Your middleware stack grows as your application grows, but no matter how long your middleware chain gets, you've got only one shot to call WriteHeader and to write the response body. (Okay, you can call Write multiple times, but that's usually a bug.)

So malfunctioning middleware becomes a problem: a middleware layer may not write to the response when it should, or it does write to the response when it shouldn't - even in error handling. Neither is acceptable because, in the former case, the client gets a blank response, and in the latter, who knows what will happen - I've had browsers download corrupted gz files every time the user clicked a link because of malfunctioning middleware.

What we need is a way to guarantee that a response is only written once no matter what happens, while keeping error handling close to our application and away from the handlers.

3. return int, error

What I am suggesting here is to add return values to HTTP handlers.


Don't freak out - this wasn't my idea. It actually comes from the Go blog, and I've adapted it in this talk. The first value is the status code, and the second is the error, if any.

Here's how it looks:


func ServeHTTP(w http.ResponseWriter, r *http.Request) (int, error) {
    err := riskyFunc(r)
    if err != nil {
        return http.StatusInternalServerError, err
    }
    return http.StatusOK, nil
}


Notice that your HTTP handler has no notion of error handling - it doesn't even call an error function! This is a natural concept for middleware and works really well in a chain of handlers.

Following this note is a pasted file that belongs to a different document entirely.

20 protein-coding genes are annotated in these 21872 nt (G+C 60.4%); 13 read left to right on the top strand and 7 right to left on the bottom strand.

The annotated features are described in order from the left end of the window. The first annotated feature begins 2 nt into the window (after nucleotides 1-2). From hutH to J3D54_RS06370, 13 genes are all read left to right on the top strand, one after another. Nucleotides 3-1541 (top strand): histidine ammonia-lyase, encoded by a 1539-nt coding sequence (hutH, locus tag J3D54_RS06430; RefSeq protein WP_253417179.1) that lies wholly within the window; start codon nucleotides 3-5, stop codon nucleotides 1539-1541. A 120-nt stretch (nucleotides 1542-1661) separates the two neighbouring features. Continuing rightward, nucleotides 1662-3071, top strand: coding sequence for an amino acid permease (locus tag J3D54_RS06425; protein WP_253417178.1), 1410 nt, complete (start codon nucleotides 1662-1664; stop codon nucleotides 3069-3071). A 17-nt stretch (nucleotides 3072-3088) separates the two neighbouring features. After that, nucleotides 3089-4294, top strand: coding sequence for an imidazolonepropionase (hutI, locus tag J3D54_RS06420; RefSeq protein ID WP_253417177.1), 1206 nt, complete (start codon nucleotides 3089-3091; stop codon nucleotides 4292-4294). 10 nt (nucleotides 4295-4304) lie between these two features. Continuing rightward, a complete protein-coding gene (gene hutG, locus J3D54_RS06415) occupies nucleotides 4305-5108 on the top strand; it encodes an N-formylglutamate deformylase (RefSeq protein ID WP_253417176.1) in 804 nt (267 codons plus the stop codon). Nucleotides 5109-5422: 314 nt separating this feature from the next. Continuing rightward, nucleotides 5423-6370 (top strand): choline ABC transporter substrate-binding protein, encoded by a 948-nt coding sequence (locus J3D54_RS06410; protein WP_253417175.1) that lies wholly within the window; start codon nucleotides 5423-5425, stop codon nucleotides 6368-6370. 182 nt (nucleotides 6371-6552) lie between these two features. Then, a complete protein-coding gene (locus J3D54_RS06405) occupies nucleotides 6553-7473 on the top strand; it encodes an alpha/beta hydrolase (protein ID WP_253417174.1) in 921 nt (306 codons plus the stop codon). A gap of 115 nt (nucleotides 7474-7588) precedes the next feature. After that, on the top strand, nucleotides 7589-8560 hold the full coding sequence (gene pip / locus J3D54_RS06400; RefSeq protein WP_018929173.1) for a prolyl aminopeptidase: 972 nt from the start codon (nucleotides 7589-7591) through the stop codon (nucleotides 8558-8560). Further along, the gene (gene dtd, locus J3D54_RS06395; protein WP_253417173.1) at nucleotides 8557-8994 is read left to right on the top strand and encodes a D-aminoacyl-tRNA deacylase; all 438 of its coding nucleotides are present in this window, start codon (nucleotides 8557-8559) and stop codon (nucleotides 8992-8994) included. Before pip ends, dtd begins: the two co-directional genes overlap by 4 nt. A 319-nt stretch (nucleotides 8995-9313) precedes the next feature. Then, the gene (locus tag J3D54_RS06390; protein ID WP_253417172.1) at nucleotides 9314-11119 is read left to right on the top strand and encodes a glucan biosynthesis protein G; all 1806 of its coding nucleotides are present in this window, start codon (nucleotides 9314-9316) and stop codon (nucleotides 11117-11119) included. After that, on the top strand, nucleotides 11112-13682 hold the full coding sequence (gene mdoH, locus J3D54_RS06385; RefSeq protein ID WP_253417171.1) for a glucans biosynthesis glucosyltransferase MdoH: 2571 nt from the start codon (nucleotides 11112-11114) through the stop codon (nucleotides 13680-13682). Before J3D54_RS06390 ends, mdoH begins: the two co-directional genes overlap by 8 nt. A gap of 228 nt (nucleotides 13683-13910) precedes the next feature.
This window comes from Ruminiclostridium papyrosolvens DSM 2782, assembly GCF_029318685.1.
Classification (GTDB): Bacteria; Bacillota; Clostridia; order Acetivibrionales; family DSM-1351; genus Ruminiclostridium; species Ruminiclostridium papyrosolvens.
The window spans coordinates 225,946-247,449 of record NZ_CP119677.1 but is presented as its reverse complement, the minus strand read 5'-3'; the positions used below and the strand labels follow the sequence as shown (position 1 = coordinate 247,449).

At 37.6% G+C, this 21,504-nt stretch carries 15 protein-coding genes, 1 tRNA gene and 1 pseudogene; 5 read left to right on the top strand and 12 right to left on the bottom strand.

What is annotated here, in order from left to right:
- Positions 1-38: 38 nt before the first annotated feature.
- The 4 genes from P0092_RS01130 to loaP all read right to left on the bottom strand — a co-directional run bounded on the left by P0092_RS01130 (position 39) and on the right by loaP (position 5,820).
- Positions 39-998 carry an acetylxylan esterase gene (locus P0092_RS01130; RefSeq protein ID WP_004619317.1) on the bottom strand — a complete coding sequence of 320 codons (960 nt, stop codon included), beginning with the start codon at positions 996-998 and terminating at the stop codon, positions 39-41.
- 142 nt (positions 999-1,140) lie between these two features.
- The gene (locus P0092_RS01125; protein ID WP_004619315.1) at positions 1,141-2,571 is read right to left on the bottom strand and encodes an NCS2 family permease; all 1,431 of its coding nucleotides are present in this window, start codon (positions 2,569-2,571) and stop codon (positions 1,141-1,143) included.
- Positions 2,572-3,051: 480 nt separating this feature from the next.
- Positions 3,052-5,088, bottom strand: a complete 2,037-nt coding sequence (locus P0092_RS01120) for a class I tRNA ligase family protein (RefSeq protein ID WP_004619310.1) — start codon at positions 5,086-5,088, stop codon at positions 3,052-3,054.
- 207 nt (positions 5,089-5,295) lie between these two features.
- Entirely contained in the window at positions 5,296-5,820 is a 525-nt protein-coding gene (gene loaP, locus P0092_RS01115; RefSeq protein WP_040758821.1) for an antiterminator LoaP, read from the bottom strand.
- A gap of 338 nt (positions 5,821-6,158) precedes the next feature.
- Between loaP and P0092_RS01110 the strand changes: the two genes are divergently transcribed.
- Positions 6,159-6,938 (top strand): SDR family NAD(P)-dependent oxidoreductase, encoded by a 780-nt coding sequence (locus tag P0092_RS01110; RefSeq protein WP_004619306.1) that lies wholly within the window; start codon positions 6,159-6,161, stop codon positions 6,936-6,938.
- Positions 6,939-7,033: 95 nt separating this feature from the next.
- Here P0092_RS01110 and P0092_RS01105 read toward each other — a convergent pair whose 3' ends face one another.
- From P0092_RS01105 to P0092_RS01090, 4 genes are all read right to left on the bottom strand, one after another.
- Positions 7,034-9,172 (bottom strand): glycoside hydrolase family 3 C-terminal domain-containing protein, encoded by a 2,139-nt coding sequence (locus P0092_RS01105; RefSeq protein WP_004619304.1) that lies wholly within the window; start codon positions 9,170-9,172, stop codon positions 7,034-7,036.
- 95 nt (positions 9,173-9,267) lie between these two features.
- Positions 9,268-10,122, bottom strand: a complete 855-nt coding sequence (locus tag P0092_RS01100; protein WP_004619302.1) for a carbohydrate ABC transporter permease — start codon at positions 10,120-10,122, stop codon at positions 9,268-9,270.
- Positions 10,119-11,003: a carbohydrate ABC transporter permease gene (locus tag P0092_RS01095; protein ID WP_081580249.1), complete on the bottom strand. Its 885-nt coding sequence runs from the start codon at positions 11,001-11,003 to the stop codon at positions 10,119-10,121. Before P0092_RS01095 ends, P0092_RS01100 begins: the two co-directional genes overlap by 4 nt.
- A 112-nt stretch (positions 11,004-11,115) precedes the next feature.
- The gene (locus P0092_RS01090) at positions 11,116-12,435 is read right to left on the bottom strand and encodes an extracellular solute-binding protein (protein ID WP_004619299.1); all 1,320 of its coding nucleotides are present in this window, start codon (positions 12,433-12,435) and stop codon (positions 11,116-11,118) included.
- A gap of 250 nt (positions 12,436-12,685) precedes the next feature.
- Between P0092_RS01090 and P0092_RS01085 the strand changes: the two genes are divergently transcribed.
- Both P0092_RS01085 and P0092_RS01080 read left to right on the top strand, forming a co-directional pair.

A simple contract guarantees robust request handling: if a handler returns an error status (>= 400), then the response has not yet been written and the client must still be shown an error message. If the error value is not nil, then something went wrong on the server and it should be logged/reported.

In other words, the first return value is for the client's benefit, and the second return value is for the server. They are completely independent; an error status doesn't always mean the error will be non-nil. (For example, 404 Not Found is not usually a server error.)

So where is the error actually handled, and how do we make this compatible with net/http?

Consider this at/near the application layer:


type appHandler func(http.ResponseWriter, *http.Request) (int, error)

func (fn appHandler) ServeHTTP(w http.ResponseWriter, r *http.Request) {
    status, err := fn(w, r)
    if status >= 400 {
        http.Error(w, http.StatusText(status), status)
    }
    if err != nil {
        log.Println(err)
    }
}


We simply define a type that implements net/http.Handler which invokes the non-net/http middleware chain. The base handler, which belongs to the application, can handle the errors. Each middleware gets a guarantee that the response is properly handled and error handling is no longer scattered around your HTTP handlers, nor are they coupled to your package/application.

Example

You can see this pattern in action with Caddy, which is a batteries-included HTTP/2 web server. Caddy actually offloads the error handling to a separate middleware layer rather than doing it in the application's ServeHTTP method - but either way is fine, it just depends on your architecture. (Check out that link for the example!)

Notice how, at that link, the error handler returns a status < 400 after it writes the error page to the client, signaling to any other middleware layers that a response has been written.

Check out the other middleware in that repository if you want to get a better idea how it works.

Conclusion

Again, none of these are inherently right or wrong - do what suits you best. These are not the only ways to handle errors in HTTP handlers, either, but I merely wanted to present a few ways that you might find helpful to adopt in your own applications.